If revealed preference is anything to go by, most countries are extremely hesitant to introduce wealth taxes. But if ever there were a time that wealth taxes could help, it may be now.
First, we can agree now that inequality is out-of-hand. Studies in country after country identified similar trends. The very wealthy are getting far wealthier. The poor keep losing out; about 100 million people were pushed into poverty by COVID-19 during 2020 alone, with the number expected to rise to at least 150 million by end 2021.
Second, the world is in a fiscal hole. Governments dipped deep to deliver health and frontline pandemic services while providing financial relief to individuals and businesses. Deficits are feeding record levels of debt, while spending needs are yet to subside and revenues have softened. Advanced country public debt is forecast to rise by 20 percent of GDP by end 2021, while emerging and developing country debt will rise by 10 percentage points.
Third, the stock market has gone into a frenzy for stocks that offer a dependable and growing revenue bundle (given the name a ‘rundle’ by Scott Galloway). Rundles are typically associated with sources such as subscription income, especially among companies that have SAAS income (Subscription as a Service). Rundles reduce income volatility, even in highly volatile sectors.
Fourth, it is more difficult now for the superrich to stash their cash in far flung tax shelters. There have been high profile cases outing grand corruption and extreme tax minimization, (the Mossack Fonseca aka Panama Papers, Kleptopia etc), but the real story is the general trend. In country after country, BEPS measures (Base Erosion and Profit Shifting) are biting. Some 125 countries are now members of the BEPS steering body, the Inclusive Framework.
Fifth, the social contract is being tested. Polarization, radicalization, the creation of specialist social media feeding outlandish views and public policy failures in addressing the coronavirus have meant that in many countries, the social fabric is fraying. Trust is suffering.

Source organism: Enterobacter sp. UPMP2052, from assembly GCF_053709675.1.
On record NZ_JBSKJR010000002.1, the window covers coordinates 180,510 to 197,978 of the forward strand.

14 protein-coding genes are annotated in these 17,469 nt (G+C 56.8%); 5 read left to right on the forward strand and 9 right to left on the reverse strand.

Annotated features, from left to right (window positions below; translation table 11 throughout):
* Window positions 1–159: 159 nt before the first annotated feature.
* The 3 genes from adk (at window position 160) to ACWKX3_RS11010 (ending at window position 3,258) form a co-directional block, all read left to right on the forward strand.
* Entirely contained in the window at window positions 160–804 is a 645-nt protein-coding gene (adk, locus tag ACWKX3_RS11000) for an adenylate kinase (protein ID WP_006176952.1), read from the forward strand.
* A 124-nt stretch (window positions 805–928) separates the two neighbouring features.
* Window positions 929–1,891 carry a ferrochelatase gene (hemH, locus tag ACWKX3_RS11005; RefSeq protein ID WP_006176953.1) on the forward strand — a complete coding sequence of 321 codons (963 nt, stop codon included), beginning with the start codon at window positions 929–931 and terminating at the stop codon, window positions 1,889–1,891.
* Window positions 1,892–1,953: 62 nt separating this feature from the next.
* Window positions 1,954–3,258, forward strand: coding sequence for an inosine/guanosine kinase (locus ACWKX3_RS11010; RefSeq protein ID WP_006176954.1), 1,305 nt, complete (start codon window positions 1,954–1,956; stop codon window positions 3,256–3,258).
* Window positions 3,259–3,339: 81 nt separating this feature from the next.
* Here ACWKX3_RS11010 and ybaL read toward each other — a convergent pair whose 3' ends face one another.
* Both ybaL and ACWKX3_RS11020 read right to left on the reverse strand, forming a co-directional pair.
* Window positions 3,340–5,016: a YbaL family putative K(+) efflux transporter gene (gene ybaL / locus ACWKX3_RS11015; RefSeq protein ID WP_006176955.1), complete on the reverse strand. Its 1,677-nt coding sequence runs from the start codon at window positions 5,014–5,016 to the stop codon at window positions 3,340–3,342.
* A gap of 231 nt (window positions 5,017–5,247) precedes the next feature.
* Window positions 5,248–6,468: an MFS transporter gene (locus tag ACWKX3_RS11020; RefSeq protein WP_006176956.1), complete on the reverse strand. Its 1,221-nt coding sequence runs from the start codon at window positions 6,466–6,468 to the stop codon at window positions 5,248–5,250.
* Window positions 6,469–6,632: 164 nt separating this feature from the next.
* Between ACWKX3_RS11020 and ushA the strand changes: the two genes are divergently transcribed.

This can help close the inequality gap, plug the fiscal hole and win back trust. According to forthcoming work at the World Bank, taxpayer compliance is bolstered by rebuilding trust; and an important element of that trust comes from the sense that taxes are fair.
New work from the UK wealth tax commission (A Wealth Tax for the UK) suggests that a proposal for wealth taxation can work. The commission reviewed proposals and evidence through five lenses: that the tax should raise substantial revenue; be efficient; be fair; be difficult to avoid; and it should achieve the first four objectives better than any alternative.
The commission considered a one-off wealth tax, reforming current taxation from the perspective of wealth and an annual recurring wealth tax. It liked the idea of reforming existing taxation which it described as seriously defective in taxing wealth, and acknowledged that an annual wealth tax would only be justified ‘if the aim was specifically to reduce inequality by redistributing wealth’. The commission appreciates the difficulties in administering such a tax but does so while also acknowledging ‘the public concern that the gap between rich and poor is too large’.
It also acknowledges that while arguments to exempt certain assets will be rife, the evidence suggests that such exemptions could stimulate widespread ‘asset-shifting’. It notes the advisability of moving quickly as deliberation can be ambushed by lobbyists undermining important aspects of the proposal. It says that about seven percent of wealth taxpayers could be classed as ‘liquidity constrained’ (asset rich; income poor).
With the twin facets of observed declines in tax buoyancy through time for all countries and compressed overall tax buoyancy rates in developing countries, an annual wealth tax offers a potential fillip on the revenue side. Designed well, it could be a new tax rundle.
There may never be a more opportune time.
Editor's Note: Jim Brumby initiated the Bank’s Global Tax Program in 2015, and the Platform for Collaboration on Tax with the IMF, OECD and UN shortly thereafter. His most recent blog on wealth taxation was with Michael Keen of the IMF ‘Game changers and whistle blowers: taxing wealth’.